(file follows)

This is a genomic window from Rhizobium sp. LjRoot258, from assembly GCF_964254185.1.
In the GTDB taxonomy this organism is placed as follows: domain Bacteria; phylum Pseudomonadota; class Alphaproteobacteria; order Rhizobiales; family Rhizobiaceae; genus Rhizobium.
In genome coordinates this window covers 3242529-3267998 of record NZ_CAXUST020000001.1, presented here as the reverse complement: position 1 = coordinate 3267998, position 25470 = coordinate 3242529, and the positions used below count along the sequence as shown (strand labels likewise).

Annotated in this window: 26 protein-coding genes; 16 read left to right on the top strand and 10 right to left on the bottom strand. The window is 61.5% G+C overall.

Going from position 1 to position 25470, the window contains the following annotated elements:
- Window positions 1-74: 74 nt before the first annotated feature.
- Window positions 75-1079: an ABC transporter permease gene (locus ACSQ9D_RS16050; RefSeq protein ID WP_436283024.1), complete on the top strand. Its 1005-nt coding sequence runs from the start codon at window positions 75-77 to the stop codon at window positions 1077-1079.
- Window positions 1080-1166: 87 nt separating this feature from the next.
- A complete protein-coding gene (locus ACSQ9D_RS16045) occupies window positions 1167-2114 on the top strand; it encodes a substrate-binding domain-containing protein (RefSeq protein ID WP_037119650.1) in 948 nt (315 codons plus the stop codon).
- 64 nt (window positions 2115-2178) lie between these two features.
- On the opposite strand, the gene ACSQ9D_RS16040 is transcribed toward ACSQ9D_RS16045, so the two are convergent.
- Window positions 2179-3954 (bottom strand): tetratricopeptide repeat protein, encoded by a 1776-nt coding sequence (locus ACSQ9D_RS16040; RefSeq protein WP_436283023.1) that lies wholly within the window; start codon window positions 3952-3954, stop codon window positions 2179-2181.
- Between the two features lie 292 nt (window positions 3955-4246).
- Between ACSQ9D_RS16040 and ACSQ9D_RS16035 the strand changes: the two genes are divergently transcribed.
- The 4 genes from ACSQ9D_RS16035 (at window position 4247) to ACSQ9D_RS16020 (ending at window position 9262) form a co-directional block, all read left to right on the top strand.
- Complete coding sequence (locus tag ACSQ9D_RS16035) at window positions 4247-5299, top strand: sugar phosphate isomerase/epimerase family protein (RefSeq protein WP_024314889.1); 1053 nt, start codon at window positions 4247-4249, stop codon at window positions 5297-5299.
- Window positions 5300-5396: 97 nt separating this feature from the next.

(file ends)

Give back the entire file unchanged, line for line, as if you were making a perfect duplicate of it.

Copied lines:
This is a genomic window from Rhizobium sp. LjRoot258, from assembly GCF_964254185.1.
In the GTDB taxonomy this organism is placed as follows: domain Bacteria; phylum Pseudomonadota; class Alphaproteobacteria; order Rhizobiales; family Rhizobiaceae; genus Rhizobium.
In genome coordinates this window covers 3242529-3267998 of record NZ_CAXUST020000001.1, presented here as the reverse complement: position 1 = coordinate 3267998, position 25470 = coordinate 3242529, and the positions used below count along the sequence as shown (strand labels likewise).

Annotated in this window: 26 protein-coding genes; 16 read left to right on the top strand and 10 right to left on the bottom strand. The window is 61.5% G+C overall.

Going from position 1 to position 25470, the window contains the following annotated elements:
- Window positions 1-74: 74 nt before the first annotated feature.
- Window positions 75-1079: an ABC transporter permease gene (locus ACSQ9D_RS16050; RefSeq protein ID WP_436283024.1), complete on the top strand. Its 1005-nt coding sequence runs from the start codon at window positions 75-77 to the stop codon at window positions 1077-1079.
- Window positions 1080-1166: 87 nt separating this feature from the next.
- A complete protein-coding gene (locus ACSQ9D_RS16045) occupies window positions 1167-2114 on the top strand; it encodes a substrate-binding domain-containing protein (RefSeq protein ID WP_037119650.1) in 948 nt (315 codons plus the stop codon).
- 64 nt (window positions 2115-2178) lie between these two features.
- On the opposite strand, the gene ACSQ9D_RS16040 is transcribed toward ACSQ9D_RS16045, so the two are convergent.
- Window positions 2179-3954 (bottom strand): tetratricopeptide repeat protein, encoded by a 1776-nt coding sequence (locus ACSQ9D_RS16040; RefSeq protein WP_436283023.1) that lies wholly within the window; start codon window positions 3952-3954, stop codon window positions 2179-2181.
- Between the two features lie 292 nt (window positions 3955-4246).
- Between ACSQ9D_RS16040 and ACSQ9D_RS16035 the strand changes: the two genes are divergently transcribed.
- The 4 genes from ACSQ9D_RS16035 (at window position 4247) to ACSQ9D_RS16020 (ending at window position 9262) form a co-directional block, all read left to right on the top strand.
- Complete coding sequence (locus tag ACSQ9D_RS16035) at window positions 4247-5299, top strand: sugar phosphate isomerase/epimerase family protein (RefSeq protein WP_024314889.1); 1053 nt, start codon at window positions 4247-4249, stop codon at window positions 5297-5299.
- Window positions 5300-5396: 97 nt separating this feature from the next.